#993 – 1950 3c Railroad Engineers of America

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U.S. #993
1950 3¢ Railroad Engineers Issue 
 
Issue Date: April 29, 1950
City: Jackson, Tennessee
Quantity: 122,315,000
Printed By: Bureau of Engraving and Printing
Printing Method: Rotary Press
Perforations:  11 x 10 ½
Color: Violet brown
 
U.S. #993 commemorates the role of railroad engineers in building America. The stamp pictures folk hero John Luther “Casey” Jones, who was killed in a train wreck near Vaughn, Mississippi.
 
The stamp was issued in Jackson, Mississippi, on the 50th anniversary of Jones’ death. Jones, who lived in Jackson, had a reputation for always staying on schedule – “get there on the advertised,” as the saying went. He was also known for his unique use of a train whistle. 
 
On April 29, 1900, Jones had completed a run to Memphis, when he volunteered to return to Canton, Mississippi, that same night to replace another engineer who was sick. While trying to make up time, he collided with the rear cars of another train that had moved to a side rail, but still was partially on the main rail. Jones was able to reduce his speed from 75 miles per hour to 35, which helped prevent likely deaths among the passengers. He was the only fatality.
 
 
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U.S. #993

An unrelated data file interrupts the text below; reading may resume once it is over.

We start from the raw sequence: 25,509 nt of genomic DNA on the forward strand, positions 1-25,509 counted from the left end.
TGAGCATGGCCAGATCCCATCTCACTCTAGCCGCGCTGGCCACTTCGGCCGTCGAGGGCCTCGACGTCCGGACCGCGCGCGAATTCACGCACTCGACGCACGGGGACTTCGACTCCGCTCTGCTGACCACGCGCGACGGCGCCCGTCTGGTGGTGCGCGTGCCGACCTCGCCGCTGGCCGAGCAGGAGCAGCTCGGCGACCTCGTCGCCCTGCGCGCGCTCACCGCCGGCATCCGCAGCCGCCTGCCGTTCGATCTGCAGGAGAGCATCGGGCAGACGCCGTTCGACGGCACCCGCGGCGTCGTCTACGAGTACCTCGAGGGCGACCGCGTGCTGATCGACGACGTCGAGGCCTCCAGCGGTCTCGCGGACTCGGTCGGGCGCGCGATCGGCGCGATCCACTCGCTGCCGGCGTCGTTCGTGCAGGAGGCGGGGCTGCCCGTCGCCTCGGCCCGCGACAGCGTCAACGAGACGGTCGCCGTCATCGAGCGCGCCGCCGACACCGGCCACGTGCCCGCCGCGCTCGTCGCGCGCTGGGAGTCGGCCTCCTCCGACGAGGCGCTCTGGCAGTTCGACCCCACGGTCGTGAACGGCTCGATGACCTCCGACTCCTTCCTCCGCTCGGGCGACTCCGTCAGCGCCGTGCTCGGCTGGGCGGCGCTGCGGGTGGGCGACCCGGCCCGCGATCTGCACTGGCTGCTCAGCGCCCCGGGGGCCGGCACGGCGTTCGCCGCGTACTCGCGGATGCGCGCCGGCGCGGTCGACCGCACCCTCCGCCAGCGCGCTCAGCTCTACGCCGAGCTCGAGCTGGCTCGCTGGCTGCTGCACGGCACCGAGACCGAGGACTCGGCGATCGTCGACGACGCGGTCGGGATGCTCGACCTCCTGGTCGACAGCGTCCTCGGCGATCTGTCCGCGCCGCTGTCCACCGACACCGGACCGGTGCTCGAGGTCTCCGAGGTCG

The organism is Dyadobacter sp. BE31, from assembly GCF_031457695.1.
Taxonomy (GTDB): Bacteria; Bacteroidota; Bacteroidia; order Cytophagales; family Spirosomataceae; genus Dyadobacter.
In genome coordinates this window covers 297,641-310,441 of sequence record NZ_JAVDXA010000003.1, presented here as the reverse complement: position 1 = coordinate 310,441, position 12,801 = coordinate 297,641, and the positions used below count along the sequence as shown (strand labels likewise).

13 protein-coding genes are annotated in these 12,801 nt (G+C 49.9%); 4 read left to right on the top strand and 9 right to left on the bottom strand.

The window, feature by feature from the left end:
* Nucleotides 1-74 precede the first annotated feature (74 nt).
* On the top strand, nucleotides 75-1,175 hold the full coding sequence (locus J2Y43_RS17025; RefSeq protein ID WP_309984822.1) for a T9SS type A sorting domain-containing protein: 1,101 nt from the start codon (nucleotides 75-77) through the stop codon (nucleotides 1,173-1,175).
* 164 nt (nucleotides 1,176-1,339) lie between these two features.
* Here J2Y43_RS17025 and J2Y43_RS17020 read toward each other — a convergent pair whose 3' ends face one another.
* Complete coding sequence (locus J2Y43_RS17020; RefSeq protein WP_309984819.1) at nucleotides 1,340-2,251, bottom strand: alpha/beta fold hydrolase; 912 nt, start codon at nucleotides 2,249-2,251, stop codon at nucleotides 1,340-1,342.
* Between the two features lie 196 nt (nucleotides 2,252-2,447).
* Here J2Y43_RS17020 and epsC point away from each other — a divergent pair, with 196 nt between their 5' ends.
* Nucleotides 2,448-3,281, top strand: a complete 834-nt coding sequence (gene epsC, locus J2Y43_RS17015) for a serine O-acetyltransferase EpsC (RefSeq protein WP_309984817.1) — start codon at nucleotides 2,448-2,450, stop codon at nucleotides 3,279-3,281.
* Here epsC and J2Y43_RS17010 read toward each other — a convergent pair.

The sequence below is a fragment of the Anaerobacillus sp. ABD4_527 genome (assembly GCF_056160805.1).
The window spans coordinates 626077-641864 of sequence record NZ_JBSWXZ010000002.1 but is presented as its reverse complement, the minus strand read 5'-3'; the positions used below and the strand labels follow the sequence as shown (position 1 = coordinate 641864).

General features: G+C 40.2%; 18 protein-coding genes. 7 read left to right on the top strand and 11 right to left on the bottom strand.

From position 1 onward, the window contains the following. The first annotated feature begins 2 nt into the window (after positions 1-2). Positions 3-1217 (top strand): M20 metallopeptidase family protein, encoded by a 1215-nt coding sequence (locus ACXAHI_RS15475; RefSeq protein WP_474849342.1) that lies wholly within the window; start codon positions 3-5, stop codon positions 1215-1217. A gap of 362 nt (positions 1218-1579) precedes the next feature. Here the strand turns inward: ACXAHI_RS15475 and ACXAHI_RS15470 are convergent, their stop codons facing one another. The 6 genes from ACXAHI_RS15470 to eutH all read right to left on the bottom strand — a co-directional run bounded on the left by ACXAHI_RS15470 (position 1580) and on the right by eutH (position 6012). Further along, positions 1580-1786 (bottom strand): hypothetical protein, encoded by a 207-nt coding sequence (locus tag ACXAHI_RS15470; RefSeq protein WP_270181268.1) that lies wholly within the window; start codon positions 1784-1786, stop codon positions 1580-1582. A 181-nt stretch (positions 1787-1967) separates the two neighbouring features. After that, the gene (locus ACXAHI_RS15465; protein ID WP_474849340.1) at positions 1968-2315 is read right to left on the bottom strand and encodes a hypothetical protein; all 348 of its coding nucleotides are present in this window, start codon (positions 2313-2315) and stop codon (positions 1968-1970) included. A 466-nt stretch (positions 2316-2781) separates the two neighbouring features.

1950 3¢ Railroad Engineers Issue 
 
Issue Date: April 29, 1950
City: Jackson, Tennessee
Quantity: 122,315,000
Printed By: Bureau of Engraving and Printing
Printing Method: Rotary Press
Perforations:  11 x 10 ½
Color: Violet brown
 
U.S. #993 commemorates the role of railroad engineers in building America. The stamp pictures folk hero John Luther “Casey” Jones, who was killed in a train wreck near Vaughn, Mississippi.
 
The stamp was issued in Jackson, Mississippi, on the 50th anniversary of Jones’ death. Jones, who lived in Jackson, had a reputation for always staying on schedule – “get there on the advertised,” as the saying went. He was also known for his unique use of a train whistle. 
 
On April 29, 1900, Jones had completed a run to Memphis, when he volunteered to return to Canton, Mississippi, that same night to replace another engineer who was sick. While trying to make up time, he collided with the rear cars of another train that had moved to a side rail, but still was partially on the main rail. Jones was able to reduce his speed from 75 miles per hour to 35, which helped prevent likely deaths among the passengers. He was the only fatality.